January 31, 2010
… should have a look at the reviews of Tuscan Whole Milk, 1 Gallon, 128 fl oz.
January 31, 2010
January 28, 2010
This site is so happily preoccupied with the three topics proclaimed in its masthead that even the three most fascinating subjects in the world — politics, sex, and religion — do not tempt it to deviate. But the position of music and musicians in society and influence of music and musicians on issues certainly are within its realm of interest. Thus the sudden thrusting of himself into a controversial political matter by Evgeny Kissin commands attention.
I well remember when a super-shy, retiring — even shrinking — Kissin emerged from the Soviet Union. I wrote the liner notes for his first three CDs that were recorded in the West and was at the twenty-first birthday party that RCA Victor Red Seal gave him, as well as other, similar occasions. In those days he wouldn’t say boo to a goose. Thus I am startled to see him speaking up against so mighty an entity as the British Broadcasting Corporation on an explosive issue and in forceful tone. Aside from the matter of his personal evolution, what is really compelling is the evident fact that he expects — and in this I think he’s correct — that he will be listened to, not because he is a known deep thinker or persuasive polemicist on this or any other political issue, but because he is an important musical performer. Any sequel to this will be interesting to watch.
Perhaps we can hope for a public debate between him and Daniel Barenboim? Dueling pianists indeed.
Hat-tip: Aleba Gartner
January 24, 2010
Anthony Tommasini has an article in today’s New York Times about the coincidence of the Schumann and Chopin birth-bicentenaries falling in 2010. The link between them, as he tells us, was Schumann’s earnest championing of Chopin’s music. Since Schumann was a very influential writer on music, this was significant to the success of a Polish immigrant to Western Europe who rarely played in public. (Tommasini passes over the less affirmative fact that Chopin, in return, treated Schumann and his music with something like contempt.)
While the 2010 double anniversary deserves to be celebrated, and will be, I’m equally interested in the fact that so short a period of time as four years produced such a large helping of the most influential musicians of an era. A simple and selective list is striking:
(Am I alone in often carelessly thinking of Liszt as being much older than Wagner — perhaps because Liszt’s daughter married a man who turns out to be about the same age as her father?)
And this is to deal only with some who are now considered composers of the very first rank. What about Félicien César David (1810 – 1876), Carl Otto Ehrenfried Nicolai (1810 – 1849), Samuel Sebastian Wesley (1810 – 1876), Charles Louis Ambroise Thomas (1811 – 1896), Ferdinand Hiller (1811 – 1885), Sigismond Thalberg (1812 – 1871), Stephen Heller (1813 – 1888), or Charles-Henri Valentin Alkan (1813 – 1888)? They all made real marks on a music world very unlike our own, though the esteem in which they’ve been held has been markedly variable over the years.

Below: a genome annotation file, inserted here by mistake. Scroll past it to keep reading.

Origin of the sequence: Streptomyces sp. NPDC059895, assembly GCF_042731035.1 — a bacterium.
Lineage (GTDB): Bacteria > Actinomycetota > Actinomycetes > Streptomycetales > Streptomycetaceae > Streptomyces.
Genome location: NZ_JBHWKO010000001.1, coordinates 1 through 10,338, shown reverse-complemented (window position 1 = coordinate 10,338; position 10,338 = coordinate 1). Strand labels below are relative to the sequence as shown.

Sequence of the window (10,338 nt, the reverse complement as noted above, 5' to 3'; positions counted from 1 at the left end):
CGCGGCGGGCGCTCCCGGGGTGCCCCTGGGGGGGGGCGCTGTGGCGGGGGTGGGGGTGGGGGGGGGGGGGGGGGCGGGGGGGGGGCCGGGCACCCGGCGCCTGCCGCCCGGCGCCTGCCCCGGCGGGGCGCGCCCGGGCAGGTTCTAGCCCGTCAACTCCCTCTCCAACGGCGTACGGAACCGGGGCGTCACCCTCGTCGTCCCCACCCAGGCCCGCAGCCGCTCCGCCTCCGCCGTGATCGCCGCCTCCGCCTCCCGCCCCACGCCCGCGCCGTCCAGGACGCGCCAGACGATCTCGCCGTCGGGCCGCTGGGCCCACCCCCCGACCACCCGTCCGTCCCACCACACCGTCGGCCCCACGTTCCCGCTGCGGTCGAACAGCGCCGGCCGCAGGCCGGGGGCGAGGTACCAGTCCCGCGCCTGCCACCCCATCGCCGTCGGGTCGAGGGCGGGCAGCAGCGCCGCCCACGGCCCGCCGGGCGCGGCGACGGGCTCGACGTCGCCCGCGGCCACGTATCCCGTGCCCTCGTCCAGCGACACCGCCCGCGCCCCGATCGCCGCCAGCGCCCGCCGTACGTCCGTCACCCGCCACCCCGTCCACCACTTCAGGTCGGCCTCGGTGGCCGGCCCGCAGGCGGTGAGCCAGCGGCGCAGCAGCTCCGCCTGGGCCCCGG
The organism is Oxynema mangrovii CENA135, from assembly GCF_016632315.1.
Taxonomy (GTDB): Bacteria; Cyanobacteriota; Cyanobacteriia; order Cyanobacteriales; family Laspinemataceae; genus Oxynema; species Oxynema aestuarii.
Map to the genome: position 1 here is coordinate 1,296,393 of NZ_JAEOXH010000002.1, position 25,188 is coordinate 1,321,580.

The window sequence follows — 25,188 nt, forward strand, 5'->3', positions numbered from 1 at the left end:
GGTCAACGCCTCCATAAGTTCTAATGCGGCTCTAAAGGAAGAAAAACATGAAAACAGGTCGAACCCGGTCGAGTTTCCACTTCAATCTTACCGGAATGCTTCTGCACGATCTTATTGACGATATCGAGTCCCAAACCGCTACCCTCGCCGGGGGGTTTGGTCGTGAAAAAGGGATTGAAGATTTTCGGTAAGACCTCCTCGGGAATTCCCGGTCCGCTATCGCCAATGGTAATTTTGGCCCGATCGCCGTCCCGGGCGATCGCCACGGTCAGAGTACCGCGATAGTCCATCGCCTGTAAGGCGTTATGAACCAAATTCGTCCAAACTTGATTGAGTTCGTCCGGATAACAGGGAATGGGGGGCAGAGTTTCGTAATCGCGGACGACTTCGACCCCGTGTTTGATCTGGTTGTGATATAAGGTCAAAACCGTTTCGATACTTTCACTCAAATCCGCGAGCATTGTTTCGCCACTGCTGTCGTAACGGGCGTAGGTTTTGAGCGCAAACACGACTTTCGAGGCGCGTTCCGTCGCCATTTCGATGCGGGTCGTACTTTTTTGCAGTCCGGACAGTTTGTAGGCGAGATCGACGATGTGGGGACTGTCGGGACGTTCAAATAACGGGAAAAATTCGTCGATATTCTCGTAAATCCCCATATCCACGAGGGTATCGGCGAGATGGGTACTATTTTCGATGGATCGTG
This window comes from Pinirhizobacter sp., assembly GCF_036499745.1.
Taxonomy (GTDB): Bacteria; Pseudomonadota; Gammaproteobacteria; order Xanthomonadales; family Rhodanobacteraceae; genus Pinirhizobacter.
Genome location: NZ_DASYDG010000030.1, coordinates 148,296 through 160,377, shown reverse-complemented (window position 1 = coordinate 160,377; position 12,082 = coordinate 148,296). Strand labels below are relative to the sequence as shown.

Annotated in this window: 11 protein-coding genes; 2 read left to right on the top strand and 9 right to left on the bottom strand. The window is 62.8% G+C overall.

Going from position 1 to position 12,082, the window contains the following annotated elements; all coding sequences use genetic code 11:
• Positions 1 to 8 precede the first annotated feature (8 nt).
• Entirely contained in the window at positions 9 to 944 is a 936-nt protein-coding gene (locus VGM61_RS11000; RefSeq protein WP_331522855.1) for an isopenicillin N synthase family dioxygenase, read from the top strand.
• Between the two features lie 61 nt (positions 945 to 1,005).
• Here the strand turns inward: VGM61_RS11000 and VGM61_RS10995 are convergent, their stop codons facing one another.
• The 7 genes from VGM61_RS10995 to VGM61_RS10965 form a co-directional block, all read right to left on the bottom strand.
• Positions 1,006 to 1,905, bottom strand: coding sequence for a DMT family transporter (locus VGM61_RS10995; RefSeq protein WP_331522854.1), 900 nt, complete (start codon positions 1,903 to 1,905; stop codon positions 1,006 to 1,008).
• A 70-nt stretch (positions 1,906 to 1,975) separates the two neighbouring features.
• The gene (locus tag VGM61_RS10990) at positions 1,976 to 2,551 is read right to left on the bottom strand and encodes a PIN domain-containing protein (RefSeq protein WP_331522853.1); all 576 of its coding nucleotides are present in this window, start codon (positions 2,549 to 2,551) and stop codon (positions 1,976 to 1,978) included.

Speaking of someone whose reputation was very high, then sank for a time, and is now perhaps more exalted than ever: one Giuseppe Fortunino Frencesco Verdi was born down in Italy in the same year as Wagner, showing that it must have been the air of those four years, not the soil, that yielded such an unexampled bounty.
January 22, 2010
To mark the second anniversary of RogerEvansOnline, the Supreme Court of the United States used the word blog in an opinion for the first time:
Today, 30-second television ads may be the most effective way to convey a political message. Soon, however, it may be that Internet sources, such as blogs and social networking Web sites, will provide citizens with significant information about political candidates and issues. Yet, §441b would seem to ban a blog post expressly advocating the election or defeat of a candidate if that blog were created with corporate funds. The First Amendment does not permit Congress to make these categorical distinctions based on the corporate identity of the speaker and the content of the political speech.
– Associate Justice Anthony Kennedy
UPDATE – January 25: First the Supreme Court and now the Holy See: Benedict XVI used the word blog in a document yesterday:
… the latest generation of audiovisual resources (images, videos, animated features, blogs, websites) which, alongside traditional means, can open up broad new vistas for dialogue, evangelization and catechesis.
When two of the most tradition-bound institutions must consider blogs when they think of eternal verities, well, we’re not talking about mere trends here.
January 19, 2010
In a field not without its wise guys, Michael Kaiser is one of its wise men. I read him often and almost as often quote him — usually in his assertion that tough times call for better art, not merely less expensive art. His explications of this principle have become almost as famous as his legendary ability to turn around organizations in decline.
But, in a short piece in yesterday’s Huffington Post, he adds important nuance to this. Namely: don’t be so concerned with doing better next season that you neglect opportunites to salvage matters this season.